I used: 1:12-15 to form my introduction to  
  the Searcher's search, 2:1-10 as the account of the search, 2:11 as the conclusion of the search, and 2:24-25 as a mitigating factor in the "meaninglessness" of the search. In 2:26, we see a wonderful stepping stone to the New Testament. Although this verse was not explicitly used in the sermon, it informed its direction.  
  Before we go any further, a short note should be said about the key word in Ecclesiastes, hebel, used some 38 times and often translated 'meaningless' or 'vanity'. I have heard many speakers say that life without God is 'meaningless', so come to Christ and have a 'meaningful' life. This, I suggest, is a misunderstanding of the message of Ecclesiastes.  
  Ogden examines some painful scenarios about human life which are all described as hebel (Ecc 3:16-19, 6:1-2, 4:7-8, 8:14), and shows why translations such as 'meaningless' or 'vanity' are inadequate. The persecution of the righteous and the exaltation of the wicked is not 'meaningless' - rather it is a confusing anomalous dimension of life (Ecc 8:14-15). Indeed, the many enigmas of life are not only confusing – they are frustrating and cause the writer of Ecclesiastes much turmoil (e.g. Ecc 6:2).  
  This author's own suggestion for a translation of hebel is 'frustratingly confusing'. Life is 'frustratingly confusing' not because the writer is not taking God into account: it is partly because of life's brevity, partly because of humankind's ignorance as finite creatures and partly because of the reality of sin.  
  This point is then illustrated by two stories. I tell a personal story about a time when I searched for a place at Uni, and when I got it I just felt flat. And I also tell a story about the often transient experience of success (D. Lesser, Good Weekend 25/3/00, 20-21.)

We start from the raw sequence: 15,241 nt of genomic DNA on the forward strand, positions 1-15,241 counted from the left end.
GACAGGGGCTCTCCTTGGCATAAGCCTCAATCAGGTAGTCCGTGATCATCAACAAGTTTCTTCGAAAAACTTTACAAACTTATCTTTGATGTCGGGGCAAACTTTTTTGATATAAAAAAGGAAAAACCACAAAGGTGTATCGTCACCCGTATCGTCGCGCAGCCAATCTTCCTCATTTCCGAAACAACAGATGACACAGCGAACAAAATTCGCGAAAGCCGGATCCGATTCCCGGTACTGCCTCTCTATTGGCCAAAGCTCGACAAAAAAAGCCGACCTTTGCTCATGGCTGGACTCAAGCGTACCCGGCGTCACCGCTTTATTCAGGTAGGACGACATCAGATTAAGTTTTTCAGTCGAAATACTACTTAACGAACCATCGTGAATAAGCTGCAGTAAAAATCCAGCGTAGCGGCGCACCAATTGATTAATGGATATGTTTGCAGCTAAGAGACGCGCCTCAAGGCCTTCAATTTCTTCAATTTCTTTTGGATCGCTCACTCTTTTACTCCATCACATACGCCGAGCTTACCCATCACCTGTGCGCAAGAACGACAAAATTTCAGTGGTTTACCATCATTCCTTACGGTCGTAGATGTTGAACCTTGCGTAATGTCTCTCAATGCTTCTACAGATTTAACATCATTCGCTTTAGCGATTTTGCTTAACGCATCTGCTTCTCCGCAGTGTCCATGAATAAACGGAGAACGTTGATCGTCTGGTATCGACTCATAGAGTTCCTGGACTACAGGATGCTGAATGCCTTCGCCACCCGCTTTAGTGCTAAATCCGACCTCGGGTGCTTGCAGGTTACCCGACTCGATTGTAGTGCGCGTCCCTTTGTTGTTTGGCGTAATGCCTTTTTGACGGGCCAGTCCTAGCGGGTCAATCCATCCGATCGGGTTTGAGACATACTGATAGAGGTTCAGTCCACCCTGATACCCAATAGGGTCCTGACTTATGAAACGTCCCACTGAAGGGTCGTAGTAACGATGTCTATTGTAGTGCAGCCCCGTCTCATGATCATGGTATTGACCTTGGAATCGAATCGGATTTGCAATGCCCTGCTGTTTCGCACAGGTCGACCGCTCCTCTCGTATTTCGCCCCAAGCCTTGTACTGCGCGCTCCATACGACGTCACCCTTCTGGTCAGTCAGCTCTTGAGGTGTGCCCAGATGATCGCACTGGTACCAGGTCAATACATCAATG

The answer given in Ecclesiastes to the problem of "meaninglessness" is two-fold: enjoy life and fear God (2:24-26).  
  So far we have tackled the first part of this answer but not the second. Before we exhort our listeners to fear God we must relate it to the gospel story.  
  Thirdly, the topic of searching for success is approached by telling the search of God in Jesus.  
  While we were searching for success and searching in all the wrong places, God came to search for us (Cf. Rom 5:8).  
  Read Luke 15:3-7.  
  Re-tell the story.  
  Highlight that:  
  • We are like lost sheep who are smelly and stupid, searching in all the wrong places.
  • God is like a shepherd who sent Jesus to search for us.
  • Jesus' search cost him his very life.
  • God rejoices when we stop searching for success & start searching for him.
  We have a choice:  
  • continue searching for success which will lead to frustration and confusion. Ultimately we will all need to face God and give an account to him of why we didn't search for him.
  • begin to search for God and begin to live his way. Enjoy life despite the enigmatic nature of life.
  Perhaps the most obvious link from our text in Ecclesiastes to the New Testament is seeking God's kingdom and his righteousness (Matt 6:33). However, it does not provide an easy entrance to the Gospel story. By using the parable of the lost sheep, we paint the story of our search for success on the broader canvas of God's search for us.  
  Although, the original intention of this parable was for Jesus to explain his ministry of "seeking and saving the lost" to the Pharisees and to encourage them to do likewise, I see no reason why it cannot be used to explain the gospel to unbelievers.  
  In wisdom literature, sin and folly are tightly linked. It is quite appropriate then, in the parable of the lost sheep, to highlight the stupidity of our search.  
  It has been commented that Luke is more interested in the fact of salvation rather than the means (Cf. Mk 10:45; Lk 19:10). Luke certainly understands the death of Jesus to be the means of salvation, but the mechanics of "how" are not nearly as explicit as in John for instance. Given this, I decided that it is was important to focus on the cost and result of Jesus' search rather than focussing on the mechanics of the atonement in this case.  
  I finished by calling upon people to stop searching for success and to start searching for God (a valid thing to ask, even though they cannot, by themselves, achieve this). I tried to point out both the now and the future aspects of our respective searches.  
  After exhorting the audience to change I invited people to pray the prayer below.  
  Dear God,
I know that when I search for success, I often feel confused and frustrated.
Thanks that you've given me heaps of stuff to enjoy.
I know that I've been searching for the wrong things.
I'm blown away that you would search for me so hard that it cost Jesus his life.
Please help me to stop searching for success and start searching for you.